Any opinions represented within this blog are the authors and do not represent the views of ERSA.

In August, Iain Duncan Smith gave a speech regarding disability benefits and fitness for work. It was noticeable in its new emphasis on focusing on what people can do when it comes to work, not what they can’t. This means, he pointed out, a shift from a binary fit/unfit approach to disability benefits, to one which more readily allows some work, based on one’s capacity, and working with employers, and a “can do” approach to fitness to work.

All this isn’t new. Policy wonks familiar with social care know this as the “asset based” rather than “deficit based” approach to care and support. It means focusing on what a disabled person can do, what they want to achieve, and then identifying ways of overcoming the barriers to this. It is recognised as the best approach to providing a form of support that develops independence, rather than encouraging being “done to” and passivity.

Applying this pro-active approach to benefits assessment can only be welcomed – a thorough rethink of ESA is a long time coming.

What if IDS went further? What if he took the asset based, social care approach to ESA reform beyond the WCA phase, to its natural conclusion?

In social care, many disabled and older people help develop their own care plan, setting out the outcomes they hope to achieve and how they can achieve them. Their local authority then assesses how much money, in the form of a personal budget, it will take to fulfil the care plan and the individual in question can spend that budget accordingly.

The potential parallels between this process and the welfare to work regime are obvious. Both involve a support plan and an allocation of cash, but when it comes to welfare to work, the two are currently disjointed. The eligibility assessment for ESA and the assessment to develop a work plan are entirely separate, carried out at different times by different people and, most importantly, are not mutually reinforcing – a disabled person who is unemployed will not necessarily spend their ESA on fulfilling their work plan, but rather use it to support themselves during their unemployment.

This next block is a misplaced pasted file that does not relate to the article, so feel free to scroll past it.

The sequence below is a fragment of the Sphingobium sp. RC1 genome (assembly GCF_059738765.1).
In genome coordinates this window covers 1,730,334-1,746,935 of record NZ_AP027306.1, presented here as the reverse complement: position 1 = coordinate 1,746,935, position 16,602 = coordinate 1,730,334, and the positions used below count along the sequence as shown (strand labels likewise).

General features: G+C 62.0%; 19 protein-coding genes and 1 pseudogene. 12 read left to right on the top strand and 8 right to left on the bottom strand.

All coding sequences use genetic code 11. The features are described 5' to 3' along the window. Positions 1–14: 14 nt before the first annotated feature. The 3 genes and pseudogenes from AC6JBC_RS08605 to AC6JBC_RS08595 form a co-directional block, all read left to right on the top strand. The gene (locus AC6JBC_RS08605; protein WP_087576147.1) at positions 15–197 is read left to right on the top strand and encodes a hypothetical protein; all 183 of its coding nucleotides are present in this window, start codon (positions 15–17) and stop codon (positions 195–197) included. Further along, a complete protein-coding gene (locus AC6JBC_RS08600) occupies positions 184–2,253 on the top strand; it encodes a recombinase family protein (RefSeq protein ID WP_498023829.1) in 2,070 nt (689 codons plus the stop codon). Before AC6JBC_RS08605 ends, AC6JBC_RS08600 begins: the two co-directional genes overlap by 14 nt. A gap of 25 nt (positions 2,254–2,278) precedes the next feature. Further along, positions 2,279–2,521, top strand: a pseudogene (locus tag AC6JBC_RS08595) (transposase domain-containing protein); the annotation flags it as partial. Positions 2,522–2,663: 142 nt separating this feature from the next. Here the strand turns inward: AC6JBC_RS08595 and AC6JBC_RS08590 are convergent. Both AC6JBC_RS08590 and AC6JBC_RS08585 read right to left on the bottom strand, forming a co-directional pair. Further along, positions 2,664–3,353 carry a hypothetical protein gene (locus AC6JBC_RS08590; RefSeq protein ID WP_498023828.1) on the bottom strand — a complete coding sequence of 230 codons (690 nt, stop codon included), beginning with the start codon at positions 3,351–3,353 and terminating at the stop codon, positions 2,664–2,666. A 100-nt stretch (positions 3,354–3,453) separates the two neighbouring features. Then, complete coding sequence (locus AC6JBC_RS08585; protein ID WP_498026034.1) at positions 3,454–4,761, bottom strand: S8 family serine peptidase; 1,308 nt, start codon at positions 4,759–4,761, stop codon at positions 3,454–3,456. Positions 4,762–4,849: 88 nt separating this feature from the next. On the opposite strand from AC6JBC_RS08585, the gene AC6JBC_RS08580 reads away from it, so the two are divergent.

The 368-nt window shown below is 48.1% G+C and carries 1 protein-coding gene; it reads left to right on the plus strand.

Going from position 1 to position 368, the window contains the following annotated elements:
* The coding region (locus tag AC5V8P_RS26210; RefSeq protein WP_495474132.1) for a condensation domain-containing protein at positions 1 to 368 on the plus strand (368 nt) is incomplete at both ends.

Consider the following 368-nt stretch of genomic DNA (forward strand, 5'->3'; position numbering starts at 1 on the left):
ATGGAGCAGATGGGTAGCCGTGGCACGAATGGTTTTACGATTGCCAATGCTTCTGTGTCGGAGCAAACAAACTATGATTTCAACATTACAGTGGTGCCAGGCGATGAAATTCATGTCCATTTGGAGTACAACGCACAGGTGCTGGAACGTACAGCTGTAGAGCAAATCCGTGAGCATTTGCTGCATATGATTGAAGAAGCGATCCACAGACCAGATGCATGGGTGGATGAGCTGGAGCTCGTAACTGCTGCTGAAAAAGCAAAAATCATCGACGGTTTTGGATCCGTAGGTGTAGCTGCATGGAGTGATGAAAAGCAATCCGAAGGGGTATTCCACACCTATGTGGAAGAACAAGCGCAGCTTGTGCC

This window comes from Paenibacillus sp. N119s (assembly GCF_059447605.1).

But what if, upon a single assessment, an individual was helped to develop a “welfare to work plan”, and given a personal budget – composing of money to live (the current ESA) at a fixed amount, and a variable amount of money based on the range of barriers they face in implementing their work plan? Disabled people could take this to Work Programme and other relevant support providers to help them get back to the workplace, bringing new choice and competition into a system.

It’s an idea that has been raised before, but no one yet has joined the dots between the assessment and the allocation of this cash. It would require an assessment of incapacity and employability in a single assessment, a ‘real world’ test which remains a point of contention for the DWP, as well as the addition of support planning tacked on after the eligibility phase.
Recent research published by Demos has found, in fact, that no other country combine these “eligibility” and “diagnostic” tests. But then again, none use personal budgets. A personal budget could act as a tool to marry the two by bringing together the “how” and “how much” – so that an assessment of incapacity and employability coexists, creating both an employment plan and a corresponding budget to carry it out. It would move from a binary question of eligibility to a sliding scale based directly to the amount of support needed. 

The main difference between this and the current approach is not that it is more generous, but rather more efficient – by combining and rationalising two disparate stages of assessment. It could also empower disabled people in the process of assessing their employability and enabling them to take charge of their journey back to the workplace – an asset based approach if ever there was one.

By Claudia Wood, Chief Executive, DEMOS